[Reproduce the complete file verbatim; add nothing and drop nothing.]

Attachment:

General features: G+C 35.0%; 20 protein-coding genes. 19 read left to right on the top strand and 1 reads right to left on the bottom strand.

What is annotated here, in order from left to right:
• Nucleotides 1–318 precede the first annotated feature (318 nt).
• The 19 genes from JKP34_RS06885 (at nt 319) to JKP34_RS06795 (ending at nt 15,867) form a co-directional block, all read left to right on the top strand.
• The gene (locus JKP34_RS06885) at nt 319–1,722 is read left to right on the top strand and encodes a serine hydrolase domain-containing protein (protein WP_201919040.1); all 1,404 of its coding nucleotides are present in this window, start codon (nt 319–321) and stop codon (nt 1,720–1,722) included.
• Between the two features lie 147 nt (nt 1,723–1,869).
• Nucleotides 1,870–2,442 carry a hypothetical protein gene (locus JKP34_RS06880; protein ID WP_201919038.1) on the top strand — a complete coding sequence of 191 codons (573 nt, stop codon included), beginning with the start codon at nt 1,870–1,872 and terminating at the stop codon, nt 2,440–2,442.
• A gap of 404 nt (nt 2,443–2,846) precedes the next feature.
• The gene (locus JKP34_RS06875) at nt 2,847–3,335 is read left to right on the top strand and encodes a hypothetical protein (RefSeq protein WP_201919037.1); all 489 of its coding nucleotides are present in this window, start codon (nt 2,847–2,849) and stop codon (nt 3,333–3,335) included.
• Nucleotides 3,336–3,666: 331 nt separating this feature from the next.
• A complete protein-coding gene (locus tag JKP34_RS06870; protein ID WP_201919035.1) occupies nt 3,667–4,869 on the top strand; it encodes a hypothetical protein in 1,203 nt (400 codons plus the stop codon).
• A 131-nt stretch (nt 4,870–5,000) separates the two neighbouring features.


General features: G+C 35.0%; 20 protein-coding genes. 19 read left to right on the top strand and 1 reads right to left on the bottom strand.

What is annotated here, in order from left to right:
• Nucleotides 1–318 precede the first annotated feature (318 nt).
• The 19 genes from JKP34_RS06885 (at nt 319) to JKP34_RS06795 (ending at nt 15,867) form a co-directional block, all read left to right on the top strand.
• The gene (locus JKP34_RS06885) at nt 319–1,722 is read left to right on the top strand and encodes a serine hydrolase domain-containing protein (protein WP_201919040.1); all 1,404 of its coding nucleotides are present in this window, start codon (nt 319–321) and stop codon (nt 1,720–1,722) included.
• Between the two features lie 147 nt (nt 1,723–1,869).
• Nucleotides 1,870–2,442 carry a hypothetical protein gene (locus JKP34_RS06880; protein ID WP_201919038.1) on the top strand — a complete coding sequence of 191 codons (573 nt, stop codon included), beginning with the start codon at nt 1,870–1,872 and terminating at the stop codon, nt 2,440–2,442.
• A gap of 404 nt (nt 2,443–2,846) precedes the next feature.
• The gene (locus JKP34_RS06875) at nt 2,847–3,335 is read left to right on the top strand and encodes a hypothetical protein (RefSeq protein WP_201919037.1); all 489 of its coding nucleotides are present in this window, start codon (nt 2,847–2,849) and stop codon (nt 3,333–3,335) included.
• Nucleotides 3,336–3,666: 331 nt separating this feature from the next.
• A complete protein-coding gene (locus tag JKP34_RS06870; protein ID WP_201919035.1) occupies nt 3,667–4,869 on the top strand; it encodes a hypothetical protein in 1,203 nt (400 codons plus the stop codon).
• A 131-nt stretch (nt 4,870–5,000) separates the two neighbouring features.